RightScale also states in the report that the #1 cloud initiative for 2016 has been optimizing existing cloud use to gain cost savings.Direct Connections & Volume Discounts

Direct internet connections to the cloud almost always cost less to businesses than shadow IT that uses the public Internet. As shown here, direct connections can yield huge savings in volume discounts.

As can be seen in AWS’s Data Transfer OUT table to the right, Direct Connect is priced at a steady $0.02 per GB while Internet Connect pricing can be as high as $0.09 per GB. The savings mount up quickly with Direct Connect. On a 1 Gbps connection with about 60-percent utilization, customers can expect to save more than $7,000 per month with Direct Connect. Everyone wins with the direct-connection model. Customers save money and get better performance. At the same time, AWS and Microsoft see fewer complaints about performance from their customers.

Security: Are my connections safe?

Direct connections are inherently secure because they don't traverse the Internet. They also can be combined with compatible and complementary security and firewall services. For XO customers, these include DDoS Mitigation, Site Security and Hosted Security.

Enterprises undervalue cloud network security at their peril. As stated in a recent security report by Verizon:

"Small, medium and large companies, for which data is one of the most important assets (information on customers, their market strategy or industrial information) are constantly targeted through sophisticated technical attacks or basic social engineering techniques.”[3]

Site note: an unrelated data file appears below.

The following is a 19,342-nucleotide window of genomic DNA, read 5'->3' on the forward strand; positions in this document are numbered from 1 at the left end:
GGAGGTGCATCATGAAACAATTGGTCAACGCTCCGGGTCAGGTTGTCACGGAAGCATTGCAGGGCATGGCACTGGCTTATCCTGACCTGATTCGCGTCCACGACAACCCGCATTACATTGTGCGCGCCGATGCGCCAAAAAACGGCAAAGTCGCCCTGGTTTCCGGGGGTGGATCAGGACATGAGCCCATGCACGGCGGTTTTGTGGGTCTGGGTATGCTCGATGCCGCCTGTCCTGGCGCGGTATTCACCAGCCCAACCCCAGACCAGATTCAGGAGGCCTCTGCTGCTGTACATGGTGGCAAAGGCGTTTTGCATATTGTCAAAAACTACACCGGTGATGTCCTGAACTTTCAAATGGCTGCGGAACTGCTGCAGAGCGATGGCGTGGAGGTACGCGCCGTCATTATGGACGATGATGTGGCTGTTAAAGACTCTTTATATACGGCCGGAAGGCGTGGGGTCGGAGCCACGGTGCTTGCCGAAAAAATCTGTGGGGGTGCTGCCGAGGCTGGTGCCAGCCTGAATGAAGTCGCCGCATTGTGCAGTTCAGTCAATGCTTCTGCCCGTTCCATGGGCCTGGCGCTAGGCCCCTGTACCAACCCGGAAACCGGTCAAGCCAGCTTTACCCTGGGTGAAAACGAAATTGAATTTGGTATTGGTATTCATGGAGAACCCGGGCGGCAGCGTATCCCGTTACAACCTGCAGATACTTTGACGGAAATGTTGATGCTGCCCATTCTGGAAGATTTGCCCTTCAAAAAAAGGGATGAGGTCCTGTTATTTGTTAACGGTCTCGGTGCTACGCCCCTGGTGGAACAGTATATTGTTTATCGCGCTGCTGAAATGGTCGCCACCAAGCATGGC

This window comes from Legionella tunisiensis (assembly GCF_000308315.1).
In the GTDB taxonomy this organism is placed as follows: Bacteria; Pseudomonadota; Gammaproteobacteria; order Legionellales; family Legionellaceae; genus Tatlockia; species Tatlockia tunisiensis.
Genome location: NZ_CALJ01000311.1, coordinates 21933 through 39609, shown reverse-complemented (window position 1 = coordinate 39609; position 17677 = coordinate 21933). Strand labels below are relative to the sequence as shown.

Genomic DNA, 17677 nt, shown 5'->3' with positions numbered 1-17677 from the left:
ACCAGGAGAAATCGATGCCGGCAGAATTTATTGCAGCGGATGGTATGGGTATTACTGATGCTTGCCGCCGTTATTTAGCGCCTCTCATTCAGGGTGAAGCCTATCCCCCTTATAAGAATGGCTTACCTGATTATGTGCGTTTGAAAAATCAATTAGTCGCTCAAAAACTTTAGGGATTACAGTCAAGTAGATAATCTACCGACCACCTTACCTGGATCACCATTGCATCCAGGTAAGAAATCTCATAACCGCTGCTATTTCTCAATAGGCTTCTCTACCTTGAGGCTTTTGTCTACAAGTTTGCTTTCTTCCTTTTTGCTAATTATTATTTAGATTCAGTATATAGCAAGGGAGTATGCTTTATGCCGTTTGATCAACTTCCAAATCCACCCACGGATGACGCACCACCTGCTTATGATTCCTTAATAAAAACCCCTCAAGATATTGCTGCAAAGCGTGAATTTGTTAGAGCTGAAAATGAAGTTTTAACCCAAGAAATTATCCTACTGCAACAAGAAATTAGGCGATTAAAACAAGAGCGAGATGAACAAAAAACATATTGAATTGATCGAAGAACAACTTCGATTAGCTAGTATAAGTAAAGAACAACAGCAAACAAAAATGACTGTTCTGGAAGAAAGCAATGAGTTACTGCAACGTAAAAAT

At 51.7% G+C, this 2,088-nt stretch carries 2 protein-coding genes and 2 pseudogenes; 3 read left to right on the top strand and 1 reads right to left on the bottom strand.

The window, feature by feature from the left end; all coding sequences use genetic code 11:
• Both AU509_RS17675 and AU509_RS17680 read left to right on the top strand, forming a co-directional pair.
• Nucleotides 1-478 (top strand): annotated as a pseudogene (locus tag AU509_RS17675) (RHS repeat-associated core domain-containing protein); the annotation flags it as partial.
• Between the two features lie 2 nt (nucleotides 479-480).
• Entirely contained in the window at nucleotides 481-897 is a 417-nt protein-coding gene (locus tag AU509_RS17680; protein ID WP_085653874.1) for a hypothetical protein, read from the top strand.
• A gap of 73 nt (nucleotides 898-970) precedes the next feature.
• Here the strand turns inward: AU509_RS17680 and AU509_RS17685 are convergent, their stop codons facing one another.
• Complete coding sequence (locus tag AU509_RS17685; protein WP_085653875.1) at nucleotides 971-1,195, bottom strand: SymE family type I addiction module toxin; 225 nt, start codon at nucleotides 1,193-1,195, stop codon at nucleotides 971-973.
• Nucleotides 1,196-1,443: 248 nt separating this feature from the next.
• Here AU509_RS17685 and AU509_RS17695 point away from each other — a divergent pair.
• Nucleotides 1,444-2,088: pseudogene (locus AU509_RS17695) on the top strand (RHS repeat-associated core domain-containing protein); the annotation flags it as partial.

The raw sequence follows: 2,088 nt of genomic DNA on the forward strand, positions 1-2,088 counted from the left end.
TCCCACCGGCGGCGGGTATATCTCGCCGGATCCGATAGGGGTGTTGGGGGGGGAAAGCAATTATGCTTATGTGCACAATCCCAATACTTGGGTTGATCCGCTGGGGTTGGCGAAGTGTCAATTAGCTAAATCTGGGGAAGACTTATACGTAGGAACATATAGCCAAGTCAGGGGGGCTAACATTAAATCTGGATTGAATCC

Businesses operating in the cloud cannot be too careful, as October's massive DDoS attack made abundantly clear. According to the Verizon report, 89 percent of breach perpetrators are organized crime syndicates motivated by financial objectives.

Putting It All Together

When considered side-by-side, direct business internet connections to the cloud out-perform the public Internet on virtually every front. Direct connections afford businesses network control by eliminating performance variables that are typical with public Internet connections. They offer predictable performance and considerable cost savings compared to the public Internet, and are backed by SLAs for service assurance with predictable latency.

If our webinar audience is an indicator of business users in general, these factors are critical when computing in the cloud. Asked during the webinar to specify their greatest challenges with their current method of connecting to the cloud, the audience cited network security concerns (25.4%), unpredictable performance (14.9%), Internet data transfer costs (11.9%), and all of these combined (47.8%).

If you'd like to check out the webinar replay, click here. If you'd like more information about XO's cloud-connections products, please visit us online or call 800.421.3887.

John Hanton is XO's product manager for WAN services and cloud connections.

[1] Blog, Equinix, Why a Direct Connection to the Cloud Is Essential to the Enterprise, December 3, 2015.

[2] Report, RightScale, State of the Cloud, 2016.

[3] Report, Verizon Enterprise Solutions, 2016 Data Breach Investigations Report.